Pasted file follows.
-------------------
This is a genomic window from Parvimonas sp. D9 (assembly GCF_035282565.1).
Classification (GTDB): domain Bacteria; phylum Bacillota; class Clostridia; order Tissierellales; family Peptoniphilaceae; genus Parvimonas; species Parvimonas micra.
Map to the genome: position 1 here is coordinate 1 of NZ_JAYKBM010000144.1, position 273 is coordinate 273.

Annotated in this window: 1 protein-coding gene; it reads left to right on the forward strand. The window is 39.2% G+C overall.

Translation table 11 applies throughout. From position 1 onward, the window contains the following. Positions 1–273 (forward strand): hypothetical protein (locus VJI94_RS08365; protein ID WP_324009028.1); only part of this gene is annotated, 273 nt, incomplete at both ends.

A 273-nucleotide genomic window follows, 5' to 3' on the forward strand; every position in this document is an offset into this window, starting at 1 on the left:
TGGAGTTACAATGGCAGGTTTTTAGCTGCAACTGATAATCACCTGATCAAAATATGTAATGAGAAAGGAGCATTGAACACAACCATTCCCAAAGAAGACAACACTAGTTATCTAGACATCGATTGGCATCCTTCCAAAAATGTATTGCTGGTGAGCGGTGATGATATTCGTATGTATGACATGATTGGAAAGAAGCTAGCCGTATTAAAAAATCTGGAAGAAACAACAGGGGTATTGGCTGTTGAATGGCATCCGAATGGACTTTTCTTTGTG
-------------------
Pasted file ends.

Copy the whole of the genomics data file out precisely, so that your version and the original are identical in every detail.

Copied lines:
This is a genomic window from Parvimonas sp. D9 (assembly GCF_035282565.1).
Classification (GTDB): domain Bacteria; phylum Bacillota; class Clostridia; order Tissierellales; family Peptoniphilaceae; genus Parvimonas; species Parvimonas micra.
Map to the genome: position 1 here is coordinate 1 of NZ_JAYKBM010000144.1, position 273 is coordinate 273.

Annotated in this window: 1 protein-coding gene; it reads left to right on the forward strand. The window is 39.2% G+C overall.

Translation table 11 applies throughout. From position 1 onward, the window contains the following. Positions 1–273 (forward strand): hypothetical protein (locus VJI94_RS08365; protein ID WP_324009028.1); only part of this gene is annotated, 273 nt, incomplete at both ends.

A 273-nucleotide genomic window follows, 5' to 3' on the forward strand; every position in this document is an offset into this window, starting at 1 on the left:
TGGAGTTACAATGGCAGGTTTTTAGCTGCAACTGATAATCACCTGATCAAAATATGTAATGAGAAAGGAGCATTGAACACAACCATTCCCAAAGAAGACAACACTAGTTATCTAGACATCGATTGGCATCCTTCCAAAAATGTATTGCTGGTGAGCGGTGATGATATTCGTATGTATGACATGATTGGAAAGAAGCTAGCCGTATTAAAAAATCTGGAAGAAACAACAGGGGTATTGGCTGTTGAATGGCATCCGAATGGACTTTTCTTTGTG